Symptoms of Oligodendroglioma

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The symptoms associated with the development of an oligodendroglioma include seizures, headache, memory problems, numbness, speech and language changes, and more.

However, symptoms may depend on the size and location of the tumor.

This article will discuss the subsequent symptoms and complications associated with oligodendrogliomas.

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Frequent Symptoms 

The primary symptom of oligodendroglioma is a seizure. Approximately 60% of people with this type of tumor have a seizure before being diagnosed.

Other symptoms of oligodendroglioma include:

  • Headaches
  • Memory problems 
  • Speech and language changes
  • Numbness in the arms and/or legs
  • Balance problems
  • Weakness 
  • Vision problems
  • Personality changes

Symptoms depend on the size and location of the tumor. As the tumor grows, it may grow into or press on nearby areas of the brain, which may cause that area of the brain to function abnormally. This can cause symptoms corresponding to the disruption of normal function in that area of the brain.

For example, the brain's frontal lobe is responsible for behavior, personality, logic and reasoning, and movement. A tumor in that area of the brain may cause additional symptoms, such as changes in personality and behavior or troubles with balance and movement.

Oligodendroglioma in the temporal lobe, for example, may cause symptoms related to memory and language.


Complications associated with oligodendroglioma include:

  • Hydrocephalus (build-up of fluids in the brain, often caused by the tumor blocking the flow of cerebrospinal fluid)
  • Intracranial hemorrhage
  • Recurrence (return of the tumor) 
  • Parkinsonism (movement abnormalities typically seen in Parkinson’s disease)

Some people may experience treatment-related side effects and complications from surgery, chemotherapy, and radiation therapy.

When to See a Doctor

While seizures are often the first symptom of an oligodendroglioma, some people with slow-growing oligodendrogliomas may experience mild symptoms for years before the tumor is found.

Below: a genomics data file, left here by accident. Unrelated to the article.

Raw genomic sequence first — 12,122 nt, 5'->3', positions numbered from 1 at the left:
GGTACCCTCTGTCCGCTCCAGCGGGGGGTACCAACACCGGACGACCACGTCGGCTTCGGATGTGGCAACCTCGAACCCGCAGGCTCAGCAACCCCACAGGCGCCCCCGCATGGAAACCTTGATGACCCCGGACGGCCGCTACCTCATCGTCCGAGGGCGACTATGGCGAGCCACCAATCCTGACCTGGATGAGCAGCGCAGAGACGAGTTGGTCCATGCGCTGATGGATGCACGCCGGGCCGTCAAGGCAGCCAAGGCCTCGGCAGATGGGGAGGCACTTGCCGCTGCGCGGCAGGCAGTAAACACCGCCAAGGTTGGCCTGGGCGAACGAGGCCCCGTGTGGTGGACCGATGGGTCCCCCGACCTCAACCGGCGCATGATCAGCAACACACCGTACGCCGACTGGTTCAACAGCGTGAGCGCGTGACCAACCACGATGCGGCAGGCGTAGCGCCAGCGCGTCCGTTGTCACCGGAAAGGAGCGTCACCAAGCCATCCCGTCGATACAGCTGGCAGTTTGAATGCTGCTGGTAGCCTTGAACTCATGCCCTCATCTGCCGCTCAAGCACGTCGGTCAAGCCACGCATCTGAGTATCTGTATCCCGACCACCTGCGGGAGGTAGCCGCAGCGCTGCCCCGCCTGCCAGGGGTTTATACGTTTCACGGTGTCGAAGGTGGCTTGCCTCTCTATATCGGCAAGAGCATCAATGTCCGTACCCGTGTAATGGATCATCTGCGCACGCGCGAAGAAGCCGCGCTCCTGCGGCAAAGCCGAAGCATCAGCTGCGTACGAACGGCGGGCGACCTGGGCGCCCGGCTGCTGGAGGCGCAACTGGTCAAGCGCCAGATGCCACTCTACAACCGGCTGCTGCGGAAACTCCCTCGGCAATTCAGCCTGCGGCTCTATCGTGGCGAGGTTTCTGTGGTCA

If you have symptoms that could indicate oligodendroglioma, be sure to talk to your healthcare provider. An early and accurate diagnosis can ensure you get the appropriate treatment and improve your long-term outcomes. 

If you have an oligodendroglioma diagnosis, talk with your healthcare provider if you begin to experience new or worsening symptoms. Keeping the lines of communication open with your provider can help them determine the best treatments for you. 


Oligodendroglioma symptoms include seizures, headaches, memory problems, personality changes, trouble with balance and movement, numbness, weakness, and more. Symptoms may vary depending on the size and location of the tumor. Since symptoms of oligodendroglioma are similar to other types of brain tumors, it’s essential to be as specific as possible with your healthcare provider.

A Word From Verywell 

Being diagnosed with a brain tumor can be scary. Be sure to watch out for new and worsening symptoms and communicate them to your healthcare provider. Having as much information as possible can ensure your treatment plan is tailored to your case. Though an oligodendroglioma diagnosis can be scary, there are effective treatment options available.

5 Sources
Verywell Health uses only high-quality sources, including peer-reviewed studies, to support the facts within our articles. Read our editorial process to learn more about how we fact-check and keep our content accurate, reliable, and trustworthy.
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  2. National Cancer Institute Center for Cancer Research. Oligodendroglioma diagnosis and treatment. Updated July 21, 2021.

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